“What is policy and what is practice and do the two meet?” he said. “Training should teach people to do things one way. How do you teach 1,800 people to do exactly the same thing?”
‘A major deficiency’
State law allows officers to use deadly force to protect themselves and others from imminent threats of serious bodily harm or death.
Officers train for making shoot-don’t shoot decisions on an interactive video simulator that tests their use of cover, verbal skills and weapons handling. Video images flash across a 7-foot by 9-foot screen and officers must make the right call in different scenarios.
Following police shootings involving white officers and unarmed African-Americans across the country, CMPD has taken the equipment to community forums around the city to show residents what it is like to be a police officer facing a use of force situation. On its website, CMPD says positive public response to the simulator has been “overwhelming.”
Monnett questioned officers about the equipment’s use during deposition testimony taken in January.
Maj. Michael Adams, who supervised training at the time of Ferrell’s death, testified that the department has used a training simulator since about 2002 but the equipment became inoperable in 2008 and wasn’t replaced for four years.
Now, the technology is used to train up to 30 officers in a given day, but CMPD doesn’t score their performance or give written assessments, Adams said.
Instructors, he said, evaluate officers and give them feedback when they fail to make the right decision about when to shoot.
Under questioning from the Ferrell’s attorney, Adams conceded the department’s training instructors do not share written reports to identify possible deficiencies in training and other patterns, instead depending on conversations about what they see. He also acknowledged there is no formal process to report the information about negative trends to commanders.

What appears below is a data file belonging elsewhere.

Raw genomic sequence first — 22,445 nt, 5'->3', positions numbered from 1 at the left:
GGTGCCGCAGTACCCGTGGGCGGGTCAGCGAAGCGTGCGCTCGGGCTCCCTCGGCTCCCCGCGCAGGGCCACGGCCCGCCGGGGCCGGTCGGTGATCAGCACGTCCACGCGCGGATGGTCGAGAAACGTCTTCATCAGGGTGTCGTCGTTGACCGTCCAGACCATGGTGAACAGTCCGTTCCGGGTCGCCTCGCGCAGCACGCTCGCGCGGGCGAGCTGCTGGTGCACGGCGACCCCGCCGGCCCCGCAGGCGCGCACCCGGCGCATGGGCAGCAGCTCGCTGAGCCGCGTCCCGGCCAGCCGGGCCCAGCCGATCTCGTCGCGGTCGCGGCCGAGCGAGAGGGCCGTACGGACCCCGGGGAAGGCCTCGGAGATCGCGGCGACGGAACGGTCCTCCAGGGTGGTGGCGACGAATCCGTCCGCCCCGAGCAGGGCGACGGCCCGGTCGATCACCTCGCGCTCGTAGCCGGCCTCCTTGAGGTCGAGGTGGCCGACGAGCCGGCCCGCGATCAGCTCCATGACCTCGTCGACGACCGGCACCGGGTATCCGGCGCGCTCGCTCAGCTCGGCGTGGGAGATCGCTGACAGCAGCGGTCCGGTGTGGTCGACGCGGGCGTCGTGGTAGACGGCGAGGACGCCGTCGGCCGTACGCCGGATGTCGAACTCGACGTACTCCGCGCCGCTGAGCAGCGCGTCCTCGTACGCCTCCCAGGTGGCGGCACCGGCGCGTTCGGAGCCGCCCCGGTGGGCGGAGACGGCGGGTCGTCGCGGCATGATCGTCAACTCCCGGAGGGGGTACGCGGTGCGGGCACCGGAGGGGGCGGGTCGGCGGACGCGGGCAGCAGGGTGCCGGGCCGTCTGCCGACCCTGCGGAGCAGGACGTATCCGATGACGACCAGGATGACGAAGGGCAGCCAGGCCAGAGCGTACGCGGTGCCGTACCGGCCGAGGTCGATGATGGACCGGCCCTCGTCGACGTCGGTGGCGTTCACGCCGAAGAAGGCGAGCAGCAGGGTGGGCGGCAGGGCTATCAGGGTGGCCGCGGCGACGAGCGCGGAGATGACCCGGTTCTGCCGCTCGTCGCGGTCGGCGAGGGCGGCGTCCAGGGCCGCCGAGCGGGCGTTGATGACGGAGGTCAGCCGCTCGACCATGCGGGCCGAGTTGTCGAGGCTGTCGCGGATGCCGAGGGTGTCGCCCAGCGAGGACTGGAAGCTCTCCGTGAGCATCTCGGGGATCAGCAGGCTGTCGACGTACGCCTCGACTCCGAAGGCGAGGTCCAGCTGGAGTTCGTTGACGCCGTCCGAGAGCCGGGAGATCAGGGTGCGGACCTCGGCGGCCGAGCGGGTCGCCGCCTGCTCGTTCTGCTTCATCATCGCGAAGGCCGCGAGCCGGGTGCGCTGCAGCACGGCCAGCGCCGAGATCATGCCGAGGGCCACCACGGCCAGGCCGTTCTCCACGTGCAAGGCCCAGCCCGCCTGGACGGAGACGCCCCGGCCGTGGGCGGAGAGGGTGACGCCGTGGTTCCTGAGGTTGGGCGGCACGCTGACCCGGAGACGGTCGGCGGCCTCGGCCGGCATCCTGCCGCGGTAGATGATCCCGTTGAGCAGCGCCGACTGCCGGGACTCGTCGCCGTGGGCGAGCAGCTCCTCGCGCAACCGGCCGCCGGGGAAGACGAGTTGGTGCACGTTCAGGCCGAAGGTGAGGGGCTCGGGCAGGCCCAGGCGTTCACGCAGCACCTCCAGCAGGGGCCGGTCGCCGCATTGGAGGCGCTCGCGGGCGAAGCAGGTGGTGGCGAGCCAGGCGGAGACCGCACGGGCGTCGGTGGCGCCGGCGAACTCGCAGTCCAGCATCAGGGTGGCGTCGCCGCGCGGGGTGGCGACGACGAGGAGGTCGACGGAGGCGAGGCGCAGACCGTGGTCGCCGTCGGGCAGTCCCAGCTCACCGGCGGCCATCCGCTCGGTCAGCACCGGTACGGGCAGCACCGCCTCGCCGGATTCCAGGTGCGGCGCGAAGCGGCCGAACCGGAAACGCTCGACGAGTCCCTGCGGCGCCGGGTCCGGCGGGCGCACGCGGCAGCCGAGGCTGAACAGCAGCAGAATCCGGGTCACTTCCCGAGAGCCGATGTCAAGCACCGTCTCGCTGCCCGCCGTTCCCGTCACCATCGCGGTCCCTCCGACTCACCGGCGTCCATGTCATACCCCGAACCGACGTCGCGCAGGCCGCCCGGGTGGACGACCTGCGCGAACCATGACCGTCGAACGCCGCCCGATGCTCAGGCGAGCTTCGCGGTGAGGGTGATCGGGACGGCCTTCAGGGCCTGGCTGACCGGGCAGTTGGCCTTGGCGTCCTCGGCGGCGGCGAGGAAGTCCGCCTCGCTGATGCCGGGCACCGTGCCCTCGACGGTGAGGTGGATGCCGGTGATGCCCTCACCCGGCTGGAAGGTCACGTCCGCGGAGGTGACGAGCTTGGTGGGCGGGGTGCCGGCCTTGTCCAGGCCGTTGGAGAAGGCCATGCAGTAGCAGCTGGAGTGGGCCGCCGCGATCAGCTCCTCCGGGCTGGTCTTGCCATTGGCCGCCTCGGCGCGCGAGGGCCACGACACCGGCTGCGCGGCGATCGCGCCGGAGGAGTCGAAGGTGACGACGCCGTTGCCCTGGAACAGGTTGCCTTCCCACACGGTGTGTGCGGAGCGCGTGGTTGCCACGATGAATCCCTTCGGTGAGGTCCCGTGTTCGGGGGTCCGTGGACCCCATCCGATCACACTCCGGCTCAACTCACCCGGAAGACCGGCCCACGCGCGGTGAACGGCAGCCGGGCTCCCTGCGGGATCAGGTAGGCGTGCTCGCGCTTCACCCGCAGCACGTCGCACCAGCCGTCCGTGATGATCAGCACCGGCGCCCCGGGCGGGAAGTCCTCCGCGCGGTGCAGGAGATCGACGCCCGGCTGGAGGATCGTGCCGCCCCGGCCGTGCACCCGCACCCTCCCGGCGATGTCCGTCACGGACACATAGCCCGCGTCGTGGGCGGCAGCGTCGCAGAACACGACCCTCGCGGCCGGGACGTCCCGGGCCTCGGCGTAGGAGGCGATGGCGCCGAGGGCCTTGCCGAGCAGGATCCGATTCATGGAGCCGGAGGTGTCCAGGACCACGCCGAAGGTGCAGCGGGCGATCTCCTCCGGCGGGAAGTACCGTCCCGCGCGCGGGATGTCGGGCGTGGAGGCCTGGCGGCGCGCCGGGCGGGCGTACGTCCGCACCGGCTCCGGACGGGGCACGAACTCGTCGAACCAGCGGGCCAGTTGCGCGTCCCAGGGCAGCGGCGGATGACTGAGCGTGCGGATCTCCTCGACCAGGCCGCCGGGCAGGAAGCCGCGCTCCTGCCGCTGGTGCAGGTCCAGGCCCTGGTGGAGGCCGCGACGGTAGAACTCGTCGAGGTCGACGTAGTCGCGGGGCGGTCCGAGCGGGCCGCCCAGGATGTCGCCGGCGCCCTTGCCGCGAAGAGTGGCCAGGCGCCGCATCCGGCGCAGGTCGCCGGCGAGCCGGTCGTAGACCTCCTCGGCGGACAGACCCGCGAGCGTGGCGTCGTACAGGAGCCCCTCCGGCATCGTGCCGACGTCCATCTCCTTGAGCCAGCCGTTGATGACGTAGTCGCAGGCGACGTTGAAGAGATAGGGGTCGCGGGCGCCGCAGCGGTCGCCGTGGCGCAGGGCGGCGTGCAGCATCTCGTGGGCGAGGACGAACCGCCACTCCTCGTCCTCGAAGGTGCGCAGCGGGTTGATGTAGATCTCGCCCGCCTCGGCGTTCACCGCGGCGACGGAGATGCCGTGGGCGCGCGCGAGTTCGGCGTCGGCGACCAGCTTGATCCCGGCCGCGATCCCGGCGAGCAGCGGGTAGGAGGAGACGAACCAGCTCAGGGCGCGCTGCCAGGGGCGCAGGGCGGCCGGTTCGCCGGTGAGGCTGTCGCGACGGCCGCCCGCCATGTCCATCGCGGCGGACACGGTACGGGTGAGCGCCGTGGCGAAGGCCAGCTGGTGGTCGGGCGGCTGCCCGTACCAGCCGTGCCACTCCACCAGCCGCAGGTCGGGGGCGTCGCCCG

When CMPD started using a video simulator again, it could have evaluated the entire department by scoring officers’ results, Monnett suggested when he deposed Adams.
“In the most important and most realistic training they do, they had no standards,” said Monnett in an interview. “That’s a major deficiency. They need to ensure that officers properly respond.”
Law enforcement experts contacted by the Observer said it is difficult to compare CMPD’s use of the simulator and overall training practices with other departments because there is relatively little conclusive research on what works best. Minimum training standards vary from state to state and local police departments have their own policies, they said.
Gregory Morrison, a criminology professor at Ball State University in Indiana and former police officer, said scoring how well officers perform during training poses a needless risk.
“The whole point of training is to challenge and teach them,” Morrison said. “You would rather have them make their mistakes in training. If it is going to show up in their personnel file everyone is going to be petrified.”
Matthew Barge, deputy director of the Police Assessment Resource Center, disagrees. Law enforcement agencies should set some competency standards during in-service training, especially in decision-making about shooting, Barge said.
Lack of oversight
In 2005, CMPD installed an early intervention system, a data analysis program typically used to spot officers with behavior that does not warrant formal discipline but suggests they might have problems interacting with citizens.